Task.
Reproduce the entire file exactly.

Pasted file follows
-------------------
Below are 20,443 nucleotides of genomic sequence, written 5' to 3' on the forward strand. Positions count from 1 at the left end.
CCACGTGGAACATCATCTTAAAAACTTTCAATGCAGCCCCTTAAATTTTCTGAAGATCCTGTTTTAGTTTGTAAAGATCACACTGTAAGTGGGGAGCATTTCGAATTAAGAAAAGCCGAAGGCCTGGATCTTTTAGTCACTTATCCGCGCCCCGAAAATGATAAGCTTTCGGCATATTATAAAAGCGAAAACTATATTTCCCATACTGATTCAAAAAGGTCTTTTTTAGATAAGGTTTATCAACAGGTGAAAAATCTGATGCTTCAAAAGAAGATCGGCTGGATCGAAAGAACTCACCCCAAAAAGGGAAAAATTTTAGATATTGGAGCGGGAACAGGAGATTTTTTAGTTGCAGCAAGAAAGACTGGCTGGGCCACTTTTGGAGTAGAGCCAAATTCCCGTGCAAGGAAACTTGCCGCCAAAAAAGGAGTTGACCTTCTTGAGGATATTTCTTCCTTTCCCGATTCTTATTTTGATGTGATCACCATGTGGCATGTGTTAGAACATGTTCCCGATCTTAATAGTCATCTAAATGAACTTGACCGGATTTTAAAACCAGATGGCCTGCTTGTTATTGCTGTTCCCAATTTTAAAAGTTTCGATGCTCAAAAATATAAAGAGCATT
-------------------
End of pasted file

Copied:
Below are 20,443 nucleotides of genomic sequence, written 5' to 3' on the forward strand. Positions count from 1 at the left end.
CCACGTGGAACATCATCTTAAAAACTTTCAATGCAGCCCCTTAAATTTTCTGAAGATCCTGTTTTAGTTTGTAAAGATCACACTGTAAGTGGGGAGCATTTCGAATTAAGAAAAGCCGAAGGCCTGGATCTTTTAGTCACTTATCCGCGCCCCGAAAATGATAAGCTTTCGGCATATTATAAAAGCGAAAACTATATTTCCCATACTGATTCAAAAAGGTCTTTTTTAGATAAGGTTTATCAACAGGTGAAAAATCTGATGCTTCAAAAGAAGATCGGCTGGATCGAAAGAACTCACCCCAAAAAGGGAAAAATTTTAGATATTGGAGCGGGAACAGGAGATTTTTTAGTTGCAGCAAGAAAGACTGGCTGGGCCACTTTTGGAGTAGAGCCAAATTCCCGTGCAAGGAAACTTGCCGCCAAAAAAGGAGTTGACCTTCTTGAGGATATTTCTTCCTTTCCCGATTCTTATTTTGATGTGATCACCATGTGGCATGTGTTAGAACATGTTCCCGATCTTAATAGTCATCTAAATGAACTTGACCGGATTTTAAAACCAGATGGCCTGCTTGTTATTGCTGTTCCCAATTTTAAAAGTTTCGATGCTCAAAAATATAAAGAGCATT